The appeal of Children's Hospotal reaches citizens of every age. It's hard to resist being attracted to an institution that routinely offers the finest pediatric treatment available anywhere in the world to rich and poor alike.

Those who can afford it are expected to pay for this medical care. Those who can't are never turned away.

Children's Hospital was chartered 111 years ago for "the gratuitous treatment of indigent children without regard to race, color or creed." Simply put, the hospital rpovides free or low cost medical care to children whose parents can't afford to pay for it.

Of course, the hospital always attempts to collect whatever payment can be made, either through insurance or other "third party payers." But these funds cover barely a fraction of the annual costs of free care.

So, the hospital turns to us. Every year during the holiday season, citizens of Our Town are asked to help share the cost of free care for the needy children of the area. Each year, District Liners respond with enthusiasm and generosity.

Last year a total of over $231,000 was funneled to the free care fund through "For the Love of Children." That was just part of the area-wide effort, and this year we hope to do even better.

The mail pipeline brought in another load of good wishes for Children's Hospital as well as funds to support the life-giving work there. Letters arrived from 54 anonymous individuals containing checks worth $1,287. Also joining the battle against the "built-in deficit" this morning were 13 organizations.

A check for $20 came from the folks at Costume Studio. The officers and members of Beauticians's League 53 added $25 to the shoebox fund. Another check for $25 arrived from the staff of the Washington office of Ruder & Finn.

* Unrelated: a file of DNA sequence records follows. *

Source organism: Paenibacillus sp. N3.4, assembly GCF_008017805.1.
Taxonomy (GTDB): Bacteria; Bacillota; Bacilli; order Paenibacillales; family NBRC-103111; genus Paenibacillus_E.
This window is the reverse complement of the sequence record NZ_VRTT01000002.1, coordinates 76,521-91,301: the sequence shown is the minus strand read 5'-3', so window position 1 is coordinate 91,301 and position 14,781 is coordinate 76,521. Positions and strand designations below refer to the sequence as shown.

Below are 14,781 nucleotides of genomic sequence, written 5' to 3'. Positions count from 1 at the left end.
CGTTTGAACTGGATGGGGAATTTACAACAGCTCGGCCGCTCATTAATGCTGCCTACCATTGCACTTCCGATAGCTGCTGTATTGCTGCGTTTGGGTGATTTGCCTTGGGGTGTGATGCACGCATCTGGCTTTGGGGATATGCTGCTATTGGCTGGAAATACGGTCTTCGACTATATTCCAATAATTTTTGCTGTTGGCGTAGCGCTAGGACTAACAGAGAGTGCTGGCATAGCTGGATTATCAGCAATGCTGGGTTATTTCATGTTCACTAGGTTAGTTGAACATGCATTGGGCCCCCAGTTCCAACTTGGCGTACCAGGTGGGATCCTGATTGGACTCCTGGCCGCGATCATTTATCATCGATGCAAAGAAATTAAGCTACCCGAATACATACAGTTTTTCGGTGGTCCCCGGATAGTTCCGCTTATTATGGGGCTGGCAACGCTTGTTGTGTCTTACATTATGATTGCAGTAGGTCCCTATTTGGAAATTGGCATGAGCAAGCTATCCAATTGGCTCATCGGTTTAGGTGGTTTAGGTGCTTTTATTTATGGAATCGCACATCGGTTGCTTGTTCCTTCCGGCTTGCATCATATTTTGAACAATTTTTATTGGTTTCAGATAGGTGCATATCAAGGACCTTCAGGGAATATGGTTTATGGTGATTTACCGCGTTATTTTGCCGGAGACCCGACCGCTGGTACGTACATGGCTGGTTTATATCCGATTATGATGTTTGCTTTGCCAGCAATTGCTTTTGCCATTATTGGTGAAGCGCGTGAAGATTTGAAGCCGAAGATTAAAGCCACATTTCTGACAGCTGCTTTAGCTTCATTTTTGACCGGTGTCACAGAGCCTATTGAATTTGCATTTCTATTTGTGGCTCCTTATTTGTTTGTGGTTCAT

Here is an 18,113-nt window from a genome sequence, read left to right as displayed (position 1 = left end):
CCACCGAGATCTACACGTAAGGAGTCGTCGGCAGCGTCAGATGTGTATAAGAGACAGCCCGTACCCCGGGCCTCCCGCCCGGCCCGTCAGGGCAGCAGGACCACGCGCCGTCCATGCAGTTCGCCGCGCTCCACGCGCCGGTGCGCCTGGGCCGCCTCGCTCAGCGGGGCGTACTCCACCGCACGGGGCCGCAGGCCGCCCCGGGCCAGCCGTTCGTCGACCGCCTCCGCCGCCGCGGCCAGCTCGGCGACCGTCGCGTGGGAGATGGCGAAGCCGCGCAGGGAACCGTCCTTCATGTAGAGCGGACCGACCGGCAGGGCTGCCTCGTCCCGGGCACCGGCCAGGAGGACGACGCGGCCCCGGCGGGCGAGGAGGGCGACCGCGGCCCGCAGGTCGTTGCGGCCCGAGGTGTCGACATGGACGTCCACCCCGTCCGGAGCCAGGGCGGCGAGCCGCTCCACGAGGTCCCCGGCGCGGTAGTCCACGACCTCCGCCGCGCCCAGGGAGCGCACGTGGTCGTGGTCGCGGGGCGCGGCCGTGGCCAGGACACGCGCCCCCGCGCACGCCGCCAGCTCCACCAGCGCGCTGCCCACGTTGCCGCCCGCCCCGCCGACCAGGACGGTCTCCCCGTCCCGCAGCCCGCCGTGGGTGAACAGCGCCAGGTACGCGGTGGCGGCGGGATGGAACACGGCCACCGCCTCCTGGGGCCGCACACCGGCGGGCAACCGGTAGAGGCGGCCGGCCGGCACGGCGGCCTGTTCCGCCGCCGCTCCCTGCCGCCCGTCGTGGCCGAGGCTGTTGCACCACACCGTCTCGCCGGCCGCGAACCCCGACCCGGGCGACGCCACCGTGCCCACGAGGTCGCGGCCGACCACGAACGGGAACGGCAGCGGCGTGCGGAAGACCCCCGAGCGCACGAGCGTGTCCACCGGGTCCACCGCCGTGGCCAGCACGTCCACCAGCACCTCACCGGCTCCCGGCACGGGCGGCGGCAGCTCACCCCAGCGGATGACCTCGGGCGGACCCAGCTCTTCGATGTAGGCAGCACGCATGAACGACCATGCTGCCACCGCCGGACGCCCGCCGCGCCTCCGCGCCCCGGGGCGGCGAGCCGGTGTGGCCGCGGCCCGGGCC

Four checks equalling $27 were "late arrivals" from the Suburban Trust Co. Last week I reported their main gift of $822.50, so make their new total $849.50.

The hat was passed during the Christmas luncheon of the Thursday Sunshiners Bowling League, netting $44.66 for the children. The Los Alegres Social Club here in town sent $75, and wrote:

"This contribution is our way of saying "Thank you, Children's Hospital, for caring for all children.' "

Two checks for $100 made it through the pipeline. One was from the staff of the Census Bureau's Center for Demographic Studies, and was collected in lieu of sending Christmas cards to coworkers within the office. The other came from a new group member of the shoebox club.

"Enclosed is the 1st annual check from some D.C. sanitation workers. Please be kind enough to give these 'unsung heroes' honorable mention in your column." Welcome aboard, gentlemen, and thank you.

"Again this year, instead of exchanging Christmas cards, the employes of the Voucher Examination Section and the Payroll Section of the U.S. Government Printing Office made a collection for Children's Hospital. Enclosed is $110," wrote some fine folks at GPO.

Members of the Mechanical Force at the U.S. Supreme Court contributed $112, and a check for $113 arrived from the staff of Andrews AFB Elementary School.

Another educational institution, the University of Maryland, was represented by a check for $125 from PALS, the Physics and Astronomy Ladies Society. They raised the money by holding a bake sale and a white elephant sale.

The staff at a second primary school, the North Forestville Elementary School, sent $127.50 and bestowed special recognition on their "very active Parent Volunteer Program," for making such a gift possible.

Our 13 organizations added $1,004.16 to the $1,287 already mentioned, making our dauly total $2,291.16. Inasmuch as the shoebox held $42,826.71 yesterday, it now contains $45,117.87.

District Liners, young and old, unite! Please send your tax-deductible check, made payable to Children's Hospital, to : Scott Chase, c/o The Washington Post, 1150 15th St. NW, Washington, D.C. 20071.

There's no time like the present to help keep the city's finest pediatric facility available to all children, rich and poor.